|Publication number||US7389159 B2|
|Application number||US 11/371,751|
|Publication date||Jun 17, 2008|
|Filing date||Mar 9, 2006|
|Priority date||Mar 9, 2006|
|Also published as||US20070213876|
|Publication number||11371751, 371751, US 7389159 B2, US 7389159B2, US-B2-7389159, US7389159 B2, US7389159B2|
|Inventors||Donald Warren, John Smith|
|Original Assignee||Lennox Manufacturing Inc|
|Export Citation||BiBTeX, EndNote, RefMan|
|Patent Citations (20), Non-Patent Citations (1), Referenced by (11), Classifications (12), Legal Events (4)|
|External Links: USPTO, USPTO Assignment, Espacenet|
1. Technical Field
This invention relates to a process or method for controlling fossil fuel (oil or gas) furnaces under conditions of unintentional electrical power outage or situations in which there is a desire to shed electrical load such as periods of peak demand on the electric power grid.
2. Description of Related Art
Occasionally it becomes desirable or necessary to rely on backup electrical power (BUP) systems for the operation of heating, ventilation and air conditioning (HVAC) equipment. Most HVAC systems become inoperative without such backup power. Normal fossil fuel furnace control schemes are most often focused on thermal comfort rather than conservation of electrical energy. As a result such furnaces operating under normal control scenarios do not optimize electrical power usage and thereby quickly deplete BUP systems.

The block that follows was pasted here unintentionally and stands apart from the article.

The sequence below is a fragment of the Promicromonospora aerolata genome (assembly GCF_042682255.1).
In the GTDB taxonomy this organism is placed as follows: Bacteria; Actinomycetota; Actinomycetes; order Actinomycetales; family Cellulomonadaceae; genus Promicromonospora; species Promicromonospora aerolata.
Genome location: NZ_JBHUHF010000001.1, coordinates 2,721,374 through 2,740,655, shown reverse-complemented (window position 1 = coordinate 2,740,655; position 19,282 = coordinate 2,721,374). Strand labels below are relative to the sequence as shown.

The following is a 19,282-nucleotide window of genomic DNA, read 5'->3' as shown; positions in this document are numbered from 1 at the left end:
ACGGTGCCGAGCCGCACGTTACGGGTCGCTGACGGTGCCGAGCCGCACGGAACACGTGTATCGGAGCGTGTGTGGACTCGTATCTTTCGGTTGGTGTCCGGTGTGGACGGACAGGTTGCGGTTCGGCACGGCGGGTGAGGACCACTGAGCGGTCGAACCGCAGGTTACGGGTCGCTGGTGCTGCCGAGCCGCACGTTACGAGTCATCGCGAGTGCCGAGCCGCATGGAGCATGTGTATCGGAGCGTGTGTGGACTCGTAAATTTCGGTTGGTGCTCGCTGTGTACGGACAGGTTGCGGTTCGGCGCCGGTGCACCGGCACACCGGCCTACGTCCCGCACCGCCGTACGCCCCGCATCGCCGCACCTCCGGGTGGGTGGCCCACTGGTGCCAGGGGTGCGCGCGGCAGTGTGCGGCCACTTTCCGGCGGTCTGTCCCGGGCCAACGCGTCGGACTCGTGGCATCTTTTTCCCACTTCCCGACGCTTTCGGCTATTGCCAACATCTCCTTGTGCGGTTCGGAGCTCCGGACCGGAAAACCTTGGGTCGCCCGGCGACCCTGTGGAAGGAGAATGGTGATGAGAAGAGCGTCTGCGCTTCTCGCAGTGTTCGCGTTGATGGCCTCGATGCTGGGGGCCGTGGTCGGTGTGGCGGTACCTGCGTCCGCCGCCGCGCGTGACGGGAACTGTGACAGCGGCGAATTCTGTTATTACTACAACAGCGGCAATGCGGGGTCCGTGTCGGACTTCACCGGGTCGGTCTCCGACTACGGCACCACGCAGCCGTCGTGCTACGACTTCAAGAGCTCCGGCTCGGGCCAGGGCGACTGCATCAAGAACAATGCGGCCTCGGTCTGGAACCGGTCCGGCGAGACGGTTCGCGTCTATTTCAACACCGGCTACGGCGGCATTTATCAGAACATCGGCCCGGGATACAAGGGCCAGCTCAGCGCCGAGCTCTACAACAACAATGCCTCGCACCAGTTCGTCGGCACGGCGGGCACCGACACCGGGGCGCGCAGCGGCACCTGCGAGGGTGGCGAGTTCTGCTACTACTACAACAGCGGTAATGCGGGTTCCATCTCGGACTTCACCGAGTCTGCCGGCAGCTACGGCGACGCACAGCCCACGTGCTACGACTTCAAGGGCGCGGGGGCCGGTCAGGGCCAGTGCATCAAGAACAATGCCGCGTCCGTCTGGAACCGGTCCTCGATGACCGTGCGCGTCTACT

A few prior art references describe control schemes for emergency or backup power operation of fossil fuel furnaces. U.S. Pat. No. 4,946,096 by Ballard et al. issued on Aug. 7, 1990 (“U.S. Pat. No. '096”) discloses a control scheme for application of backup DC power to fossil fuel powered furnaces of that time period with blower and burner assemblies each having high and low settings. The control scheme restricts the furnace operation from a high heat mode during emergency power operation. As such U.S. Pat. No. '096 relies on switching to low heat mode and low circulating fan settings to reduce electrical power consumption. But, many of today's furnace designs operate more effectively, in terms of heat supplied to the conditioned space relative to the coincident electrical power usage, by remaining in a high heat mode and reducing the number of on and off cycles. As a result there remains a need to control fossil fuel powered furnaces in a manner that optimizes the heat supplied relative to the electrical energy consumed under auxiliary power conditions.
U.S. Pat. No. 5,427,086 by Brownell issued on Jun. 27, 1995 (“U.S. Pat. No. '086”) discloses a natural gas powered forced air furnace having a thermoelectric generator for providing continuous operation during an electric power outage. U.S. Pat. No. '086 applies to a self-powered system having unlimited DC power. There are no power conservation measures disclosed in the '086 patent.